Its historic French architecture, fabulous restaurants and spoken French give the city a European-style charm unique in North America, but it’s truly Canadian in many ways too — particularly when it comes to having fun when the temps go below freezing.
Toboggan on The Terrace
Topping the long list of winter-only attractions is the incredible toboggan run that swoops down to the historic Dufferin Terrace boardwalk in the heart of the city. First installed in 1884, it offers the chance to hurtle down at speeds of up to 50 mph aboard toboggans that can carry up to four passengers each (Au1884.ca/en). Throughout the winter there’s ice skating on outdoor rinks, horse-drawn carriage rides, snowshoeing and cross-country skiing on trails in city parks, and spectacular views of the icy St. Lawrence River.
Forget images of scantily clad revelers under the Rio sun! Bundle up and experience one of the biggest and best winter carnivals in the world (Carnaval.qc.ca), from Jan. 29 to Feb. 14. It’s centered on a huge Ice Palace on place de l’Assemblee-Nationale, but celebrations occupy a dozen or so city streets and squares. There are colorful after-dark parades with live music and dancing, an international ice sculpture competition, and some just plain silly stuff, like stripping down to a swimsuit and taking a bath in the snow. On the St. Lawrence River, 50 teams from Canada, the US and France compete in an exciting ice-canoe race.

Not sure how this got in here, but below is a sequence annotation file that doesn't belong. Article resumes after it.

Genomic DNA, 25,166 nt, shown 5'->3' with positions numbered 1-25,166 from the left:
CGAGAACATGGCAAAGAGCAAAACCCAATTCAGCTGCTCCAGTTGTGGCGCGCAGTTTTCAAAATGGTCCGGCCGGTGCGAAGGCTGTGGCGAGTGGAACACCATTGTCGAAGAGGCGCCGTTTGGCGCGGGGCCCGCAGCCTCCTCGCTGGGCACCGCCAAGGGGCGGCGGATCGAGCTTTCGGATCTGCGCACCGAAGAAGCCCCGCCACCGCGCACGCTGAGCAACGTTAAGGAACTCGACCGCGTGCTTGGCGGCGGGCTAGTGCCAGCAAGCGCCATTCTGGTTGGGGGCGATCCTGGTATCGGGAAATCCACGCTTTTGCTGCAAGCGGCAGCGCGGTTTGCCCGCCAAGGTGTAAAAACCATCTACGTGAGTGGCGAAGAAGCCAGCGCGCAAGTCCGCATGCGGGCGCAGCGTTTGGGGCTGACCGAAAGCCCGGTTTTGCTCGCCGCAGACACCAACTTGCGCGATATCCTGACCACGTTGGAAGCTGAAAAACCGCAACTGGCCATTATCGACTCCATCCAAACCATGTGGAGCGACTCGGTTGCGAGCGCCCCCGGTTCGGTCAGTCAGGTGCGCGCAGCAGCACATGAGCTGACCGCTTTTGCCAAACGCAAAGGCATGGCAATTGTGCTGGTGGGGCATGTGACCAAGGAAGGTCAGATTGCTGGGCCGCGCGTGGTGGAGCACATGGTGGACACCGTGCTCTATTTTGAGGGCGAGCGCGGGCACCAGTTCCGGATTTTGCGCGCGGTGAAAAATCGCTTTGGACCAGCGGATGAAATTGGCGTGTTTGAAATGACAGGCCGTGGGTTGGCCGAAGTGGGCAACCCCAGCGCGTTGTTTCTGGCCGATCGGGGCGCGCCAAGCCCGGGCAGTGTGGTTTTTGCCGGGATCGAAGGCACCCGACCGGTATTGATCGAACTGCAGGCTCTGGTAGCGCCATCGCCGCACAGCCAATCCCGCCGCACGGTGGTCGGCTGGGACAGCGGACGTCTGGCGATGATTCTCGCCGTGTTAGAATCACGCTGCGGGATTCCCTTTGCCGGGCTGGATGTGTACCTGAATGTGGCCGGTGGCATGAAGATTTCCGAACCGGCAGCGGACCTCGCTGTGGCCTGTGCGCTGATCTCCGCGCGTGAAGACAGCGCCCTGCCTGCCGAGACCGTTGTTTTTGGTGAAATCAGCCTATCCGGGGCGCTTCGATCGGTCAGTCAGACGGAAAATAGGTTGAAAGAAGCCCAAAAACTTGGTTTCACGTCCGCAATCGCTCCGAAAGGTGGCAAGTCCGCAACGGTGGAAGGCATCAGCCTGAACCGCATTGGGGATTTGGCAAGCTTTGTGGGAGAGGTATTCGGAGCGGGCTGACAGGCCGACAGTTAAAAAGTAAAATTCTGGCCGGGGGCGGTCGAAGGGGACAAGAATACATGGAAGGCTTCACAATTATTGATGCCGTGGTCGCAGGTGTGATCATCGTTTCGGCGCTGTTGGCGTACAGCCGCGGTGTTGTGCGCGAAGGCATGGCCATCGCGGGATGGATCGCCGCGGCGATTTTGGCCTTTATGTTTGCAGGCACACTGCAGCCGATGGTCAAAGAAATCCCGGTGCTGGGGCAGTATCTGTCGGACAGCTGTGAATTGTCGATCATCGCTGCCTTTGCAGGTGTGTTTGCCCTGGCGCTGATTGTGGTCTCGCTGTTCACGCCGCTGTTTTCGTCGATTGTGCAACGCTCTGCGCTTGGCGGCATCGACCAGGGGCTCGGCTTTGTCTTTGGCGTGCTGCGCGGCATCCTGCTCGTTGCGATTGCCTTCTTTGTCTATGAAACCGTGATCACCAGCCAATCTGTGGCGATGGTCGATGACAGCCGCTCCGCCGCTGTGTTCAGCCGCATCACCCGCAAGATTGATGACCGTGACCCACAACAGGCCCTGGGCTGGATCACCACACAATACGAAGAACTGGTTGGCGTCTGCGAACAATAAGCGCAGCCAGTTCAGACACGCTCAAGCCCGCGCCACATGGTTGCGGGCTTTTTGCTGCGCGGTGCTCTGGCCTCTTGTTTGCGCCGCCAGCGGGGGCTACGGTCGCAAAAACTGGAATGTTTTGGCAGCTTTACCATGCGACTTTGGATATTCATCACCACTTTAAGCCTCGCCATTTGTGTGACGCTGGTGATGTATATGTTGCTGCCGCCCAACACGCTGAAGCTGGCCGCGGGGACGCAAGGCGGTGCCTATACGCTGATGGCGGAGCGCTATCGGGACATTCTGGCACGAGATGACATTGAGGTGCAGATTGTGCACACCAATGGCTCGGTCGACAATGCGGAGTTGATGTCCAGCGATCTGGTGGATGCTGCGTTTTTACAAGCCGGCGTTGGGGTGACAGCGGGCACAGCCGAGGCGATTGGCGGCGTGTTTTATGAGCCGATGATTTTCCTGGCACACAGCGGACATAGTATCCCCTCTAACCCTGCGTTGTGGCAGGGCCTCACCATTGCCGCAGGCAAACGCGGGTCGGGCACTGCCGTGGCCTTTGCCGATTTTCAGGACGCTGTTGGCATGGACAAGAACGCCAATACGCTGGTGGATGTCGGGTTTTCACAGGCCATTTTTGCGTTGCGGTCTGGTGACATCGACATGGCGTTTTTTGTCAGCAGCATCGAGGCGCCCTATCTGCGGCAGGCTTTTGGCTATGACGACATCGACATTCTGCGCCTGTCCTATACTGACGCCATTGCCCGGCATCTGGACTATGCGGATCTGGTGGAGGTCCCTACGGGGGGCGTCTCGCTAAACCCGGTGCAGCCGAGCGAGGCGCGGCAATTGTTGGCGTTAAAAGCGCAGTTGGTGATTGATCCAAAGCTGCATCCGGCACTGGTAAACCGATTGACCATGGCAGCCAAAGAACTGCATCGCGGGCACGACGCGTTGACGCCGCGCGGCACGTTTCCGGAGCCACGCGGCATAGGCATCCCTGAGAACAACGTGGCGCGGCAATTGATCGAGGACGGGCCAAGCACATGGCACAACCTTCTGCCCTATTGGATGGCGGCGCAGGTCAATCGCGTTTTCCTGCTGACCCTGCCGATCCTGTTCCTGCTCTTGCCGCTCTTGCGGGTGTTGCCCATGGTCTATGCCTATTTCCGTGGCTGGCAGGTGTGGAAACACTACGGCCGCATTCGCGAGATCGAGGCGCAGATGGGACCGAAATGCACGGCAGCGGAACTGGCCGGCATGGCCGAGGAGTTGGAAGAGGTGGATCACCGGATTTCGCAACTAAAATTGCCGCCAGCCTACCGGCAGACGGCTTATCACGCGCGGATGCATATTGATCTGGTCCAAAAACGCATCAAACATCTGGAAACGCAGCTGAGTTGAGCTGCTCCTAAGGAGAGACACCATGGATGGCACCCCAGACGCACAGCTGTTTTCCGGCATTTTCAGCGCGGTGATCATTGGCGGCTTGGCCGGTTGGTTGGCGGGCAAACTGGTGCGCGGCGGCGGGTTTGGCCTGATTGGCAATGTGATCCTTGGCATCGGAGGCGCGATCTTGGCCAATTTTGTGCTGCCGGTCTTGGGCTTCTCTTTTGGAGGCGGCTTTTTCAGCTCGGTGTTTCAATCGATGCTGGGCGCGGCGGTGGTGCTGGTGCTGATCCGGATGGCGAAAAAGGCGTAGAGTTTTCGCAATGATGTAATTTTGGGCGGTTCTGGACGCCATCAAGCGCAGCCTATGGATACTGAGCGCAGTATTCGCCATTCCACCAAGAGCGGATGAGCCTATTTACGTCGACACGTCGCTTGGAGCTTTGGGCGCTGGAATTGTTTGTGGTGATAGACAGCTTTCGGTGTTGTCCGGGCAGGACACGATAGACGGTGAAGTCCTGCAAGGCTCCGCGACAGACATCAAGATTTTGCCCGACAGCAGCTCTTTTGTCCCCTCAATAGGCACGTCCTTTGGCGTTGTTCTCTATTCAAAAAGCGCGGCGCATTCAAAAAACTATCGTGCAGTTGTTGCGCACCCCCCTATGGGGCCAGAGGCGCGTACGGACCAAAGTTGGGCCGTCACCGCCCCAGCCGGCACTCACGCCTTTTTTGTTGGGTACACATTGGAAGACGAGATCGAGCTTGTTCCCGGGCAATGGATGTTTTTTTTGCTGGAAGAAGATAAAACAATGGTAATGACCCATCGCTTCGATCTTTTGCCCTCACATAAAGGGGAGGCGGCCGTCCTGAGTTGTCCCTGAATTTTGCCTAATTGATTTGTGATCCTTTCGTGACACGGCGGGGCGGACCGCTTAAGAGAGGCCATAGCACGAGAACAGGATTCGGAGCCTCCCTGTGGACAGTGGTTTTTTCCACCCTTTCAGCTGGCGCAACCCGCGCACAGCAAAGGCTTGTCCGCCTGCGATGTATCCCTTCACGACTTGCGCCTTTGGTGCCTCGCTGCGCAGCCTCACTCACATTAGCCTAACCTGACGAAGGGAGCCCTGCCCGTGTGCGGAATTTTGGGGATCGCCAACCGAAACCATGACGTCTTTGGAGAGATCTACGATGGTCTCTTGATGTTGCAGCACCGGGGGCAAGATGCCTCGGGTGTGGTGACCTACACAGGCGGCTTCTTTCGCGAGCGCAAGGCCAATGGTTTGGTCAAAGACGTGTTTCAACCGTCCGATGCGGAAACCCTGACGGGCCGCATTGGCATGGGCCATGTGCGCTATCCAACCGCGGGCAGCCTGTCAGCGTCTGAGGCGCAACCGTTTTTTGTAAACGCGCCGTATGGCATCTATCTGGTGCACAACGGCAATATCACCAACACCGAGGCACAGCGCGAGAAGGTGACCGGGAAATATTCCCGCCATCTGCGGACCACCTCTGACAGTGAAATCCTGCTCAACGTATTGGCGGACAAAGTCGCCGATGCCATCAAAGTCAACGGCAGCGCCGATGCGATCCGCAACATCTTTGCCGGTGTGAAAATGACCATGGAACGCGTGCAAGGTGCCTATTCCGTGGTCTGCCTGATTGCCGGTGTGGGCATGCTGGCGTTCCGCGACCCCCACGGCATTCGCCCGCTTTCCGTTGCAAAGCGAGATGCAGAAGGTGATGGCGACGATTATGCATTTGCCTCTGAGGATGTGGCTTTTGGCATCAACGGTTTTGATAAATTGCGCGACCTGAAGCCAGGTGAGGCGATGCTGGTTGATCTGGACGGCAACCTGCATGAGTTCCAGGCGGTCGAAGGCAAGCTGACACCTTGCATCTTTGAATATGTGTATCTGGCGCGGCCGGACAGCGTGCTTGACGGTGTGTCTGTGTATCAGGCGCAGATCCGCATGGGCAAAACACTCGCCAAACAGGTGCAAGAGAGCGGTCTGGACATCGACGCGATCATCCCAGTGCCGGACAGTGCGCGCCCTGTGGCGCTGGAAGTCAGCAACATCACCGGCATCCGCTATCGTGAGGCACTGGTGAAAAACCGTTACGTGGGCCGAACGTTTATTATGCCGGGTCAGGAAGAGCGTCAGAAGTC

Accommodations in the city range from cozy bed-and-breakfasts in historic homes to the iconic Château Frontenac to a spectacularly converted 17th-century monastery with luxury spa and a mission to promote wellness (Monastere.ca). But there’s one option you won’t find anywhere else in North America: the Hotel de Glace. Constructed afresh every year, this amazing ice structure is decorated with glittering ice sculptures and furnished using blocks of ice (including the beds, but they’re well insulated). The bar, made of ice, serves drinks in glasses made of ice. After dark you can enjoy an outdoor sauna under the twinkling stars. Even if you don’t stay here its worth calling in for a drink on one of the daytime tours (Hoteldeglace-canada.com).
Snowsports outside the city
Just beyond the city limits, Village Vacances Valcartier (Valcartier.com) is North America’s biggest winter playground, where you can zoom downhill on various runs aboard inflatable tubes and rafts, or enjoy the long skating path. Just about every winter sport is available in easy reach of Quebec City, including skiing and snowboarding, ice climbing on frozen waterfalls and dog-sledding. For more information, visit Quebecregion.com.
For more travel tips go to Insightguides.com.
– by Penny Phenix